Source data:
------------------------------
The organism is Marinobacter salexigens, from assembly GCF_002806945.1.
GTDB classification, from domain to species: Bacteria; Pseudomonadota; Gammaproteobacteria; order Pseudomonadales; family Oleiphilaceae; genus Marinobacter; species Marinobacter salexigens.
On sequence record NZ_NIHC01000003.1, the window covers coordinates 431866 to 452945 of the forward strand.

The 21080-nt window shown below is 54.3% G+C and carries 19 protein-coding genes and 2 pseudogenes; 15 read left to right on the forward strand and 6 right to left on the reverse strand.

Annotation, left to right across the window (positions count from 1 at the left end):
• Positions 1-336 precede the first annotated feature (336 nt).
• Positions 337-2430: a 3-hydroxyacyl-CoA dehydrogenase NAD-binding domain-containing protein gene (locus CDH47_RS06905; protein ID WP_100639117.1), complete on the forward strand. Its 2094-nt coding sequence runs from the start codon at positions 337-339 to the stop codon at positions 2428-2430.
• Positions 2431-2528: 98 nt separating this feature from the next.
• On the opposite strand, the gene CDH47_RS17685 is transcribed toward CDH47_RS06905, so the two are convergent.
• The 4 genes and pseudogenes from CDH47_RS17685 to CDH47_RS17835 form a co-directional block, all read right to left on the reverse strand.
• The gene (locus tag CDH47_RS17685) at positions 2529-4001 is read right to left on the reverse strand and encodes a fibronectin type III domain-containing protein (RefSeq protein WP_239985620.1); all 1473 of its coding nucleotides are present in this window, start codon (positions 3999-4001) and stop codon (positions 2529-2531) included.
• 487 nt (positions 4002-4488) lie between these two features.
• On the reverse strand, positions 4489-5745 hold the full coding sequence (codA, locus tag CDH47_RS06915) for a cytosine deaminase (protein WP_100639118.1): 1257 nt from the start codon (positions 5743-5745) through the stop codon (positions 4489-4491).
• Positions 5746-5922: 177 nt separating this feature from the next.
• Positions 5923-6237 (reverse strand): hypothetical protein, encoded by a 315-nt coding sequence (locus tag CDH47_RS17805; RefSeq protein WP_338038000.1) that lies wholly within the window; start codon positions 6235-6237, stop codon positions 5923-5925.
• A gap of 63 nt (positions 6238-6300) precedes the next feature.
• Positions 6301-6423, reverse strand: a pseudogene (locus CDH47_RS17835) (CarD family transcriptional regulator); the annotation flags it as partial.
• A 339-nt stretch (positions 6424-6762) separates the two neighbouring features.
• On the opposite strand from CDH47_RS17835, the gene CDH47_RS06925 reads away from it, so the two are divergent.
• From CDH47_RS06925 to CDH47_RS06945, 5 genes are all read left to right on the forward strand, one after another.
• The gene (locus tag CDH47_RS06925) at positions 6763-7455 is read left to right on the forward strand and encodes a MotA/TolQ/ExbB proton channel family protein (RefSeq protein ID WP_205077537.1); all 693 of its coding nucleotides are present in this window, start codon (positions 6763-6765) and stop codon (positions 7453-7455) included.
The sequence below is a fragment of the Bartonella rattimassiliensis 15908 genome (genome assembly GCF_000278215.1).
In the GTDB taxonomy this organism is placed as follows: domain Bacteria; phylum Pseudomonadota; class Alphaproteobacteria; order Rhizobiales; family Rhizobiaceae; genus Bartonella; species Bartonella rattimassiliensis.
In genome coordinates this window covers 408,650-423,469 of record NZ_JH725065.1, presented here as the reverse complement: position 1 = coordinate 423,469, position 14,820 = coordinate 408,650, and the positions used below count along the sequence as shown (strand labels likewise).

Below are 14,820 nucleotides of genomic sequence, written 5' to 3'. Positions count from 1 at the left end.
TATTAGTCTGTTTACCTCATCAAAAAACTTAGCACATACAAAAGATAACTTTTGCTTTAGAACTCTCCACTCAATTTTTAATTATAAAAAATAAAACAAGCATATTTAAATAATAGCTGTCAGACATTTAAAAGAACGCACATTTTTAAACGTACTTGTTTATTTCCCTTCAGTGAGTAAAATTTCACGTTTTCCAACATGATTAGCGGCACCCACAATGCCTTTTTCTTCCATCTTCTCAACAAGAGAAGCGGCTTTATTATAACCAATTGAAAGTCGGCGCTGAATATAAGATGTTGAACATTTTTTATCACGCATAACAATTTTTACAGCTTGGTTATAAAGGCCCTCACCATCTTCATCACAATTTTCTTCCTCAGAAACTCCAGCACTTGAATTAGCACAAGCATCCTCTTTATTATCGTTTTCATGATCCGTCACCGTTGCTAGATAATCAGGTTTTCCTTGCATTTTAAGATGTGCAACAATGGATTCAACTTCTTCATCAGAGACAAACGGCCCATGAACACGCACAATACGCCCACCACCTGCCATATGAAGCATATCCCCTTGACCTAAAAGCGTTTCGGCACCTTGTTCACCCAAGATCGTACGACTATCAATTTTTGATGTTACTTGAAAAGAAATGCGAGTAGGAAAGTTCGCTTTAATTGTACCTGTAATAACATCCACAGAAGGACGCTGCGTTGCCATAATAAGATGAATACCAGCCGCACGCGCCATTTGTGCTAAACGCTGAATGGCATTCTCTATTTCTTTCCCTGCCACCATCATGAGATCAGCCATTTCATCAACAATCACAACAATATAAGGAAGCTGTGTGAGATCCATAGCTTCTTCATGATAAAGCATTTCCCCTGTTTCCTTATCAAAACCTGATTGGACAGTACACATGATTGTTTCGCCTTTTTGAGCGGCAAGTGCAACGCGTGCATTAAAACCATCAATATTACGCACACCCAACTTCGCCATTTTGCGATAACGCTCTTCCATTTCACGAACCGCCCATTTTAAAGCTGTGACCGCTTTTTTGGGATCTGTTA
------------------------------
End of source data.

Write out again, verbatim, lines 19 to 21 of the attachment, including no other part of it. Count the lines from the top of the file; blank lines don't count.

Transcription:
• On the opposite strand from CDH47_RS17835, the gene CDH47_RS06925 reads away from it, so the two are divergent.
• From CDH47_RS06925 to CDH47_RS06945, 5 genes are all read left to right on the forward strand, one after another.
• The gene (locus tag CDH47_RS06925) at positions 6763-7455 is read left to right on the forward strand and encodes a MotA/TolQ/ExbB proton channel family protein (RefSeq protein ID WP_205077537.1); all 693 of its coding nucleotides are present in this window, start codon (positions 6763-6765) and stop codon (positions 7453-7455) included.